Strategy for Failed Transvenous Left-Ventricular Lead Placement in Cardiac Resynchronization Therapy: Surrender or Struggle?

Research output: Contribution to journalArticlepeer-review

Abstract

Introduction: For those cardiac resynchronization therapy (CRT) candidates who experience left-ventricular (LV) lead placement failure or underwent concomitant cardiac surgeries, surgical placement of epicardial LV lead guided by electroanatomic mapping may be a promising alternative. Methods: Electroanatomic mapping was used to guide positioning of the LV lead through a surgical approach. The LV lead was placed at the region with the latest local LV activation and normal voltage, away from the scar. Results: From April 2010 to September 2018, 10 consecutive patients (3 female) underwent surgical epicardial LV lead implantation. Among them, 3 had other surgical indications simultaneously (including 1 CRT non-responder), and 7 had failed transvenous LV lead placement. After CRT, the QRS duration was shortened from 149.3 ± 20.4 ms to 125.1 ± 15.2 ms (p = 0.01). At 6 months, the LV ejection fraction was significantly improved and remained stable in the follow-up (FU) period thereafter (baseline vs. 6 months, 31.0 ± 8.3% vs. 42.2 ± 13.4%, p = 0.006). Other parameters, including the threshold and impedance of the LV lead, were also stable at a mean FU of 755 ± 406 days, and the NYHA functional classification decreased from 2.9 ± 0.7 to 1.8 ± 0.8 (p = 0.002). Conclusions: Placement of an epicardial LV lead guided by electroanatomic mapping could be used as an adjunctive strategy in patients who were unable or refractory to conventional CRT therapy. This approach could also be applied in patients who had other surgical indications at the same time.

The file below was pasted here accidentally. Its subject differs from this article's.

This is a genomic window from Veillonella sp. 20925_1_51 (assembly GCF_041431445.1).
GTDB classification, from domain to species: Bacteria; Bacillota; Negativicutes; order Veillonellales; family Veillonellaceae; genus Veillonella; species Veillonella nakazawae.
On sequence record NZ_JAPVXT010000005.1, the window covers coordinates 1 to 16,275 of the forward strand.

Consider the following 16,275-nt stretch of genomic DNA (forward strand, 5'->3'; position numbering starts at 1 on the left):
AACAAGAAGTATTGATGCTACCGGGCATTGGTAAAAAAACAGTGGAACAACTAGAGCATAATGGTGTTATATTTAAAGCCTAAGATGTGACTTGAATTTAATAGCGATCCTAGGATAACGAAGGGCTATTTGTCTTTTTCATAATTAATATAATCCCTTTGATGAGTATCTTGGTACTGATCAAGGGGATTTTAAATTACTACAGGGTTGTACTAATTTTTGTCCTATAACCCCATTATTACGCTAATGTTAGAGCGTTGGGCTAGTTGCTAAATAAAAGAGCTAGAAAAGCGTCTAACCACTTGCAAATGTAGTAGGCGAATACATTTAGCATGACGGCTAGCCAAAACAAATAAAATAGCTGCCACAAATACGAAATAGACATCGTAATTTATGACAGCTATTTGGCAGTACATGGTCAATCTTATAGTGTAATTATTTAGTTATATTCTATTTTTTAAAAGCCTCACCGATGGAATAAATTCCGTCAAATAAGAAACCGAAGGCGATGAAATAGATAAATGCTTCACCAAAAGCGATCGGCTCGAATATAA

Original languageEnglish (US)
JournalCardiology
DOIs
StateAccepted/In press - 2021

Keywords

  • Cardiac resynchronization therapy
  • Electroanatomic mapping
  • Left-ventricular lead
  • Surgery

ASJC Scopus subject areas

  • Cardiology and Cardiovascular Medicine
  • Pharmacology (medical)

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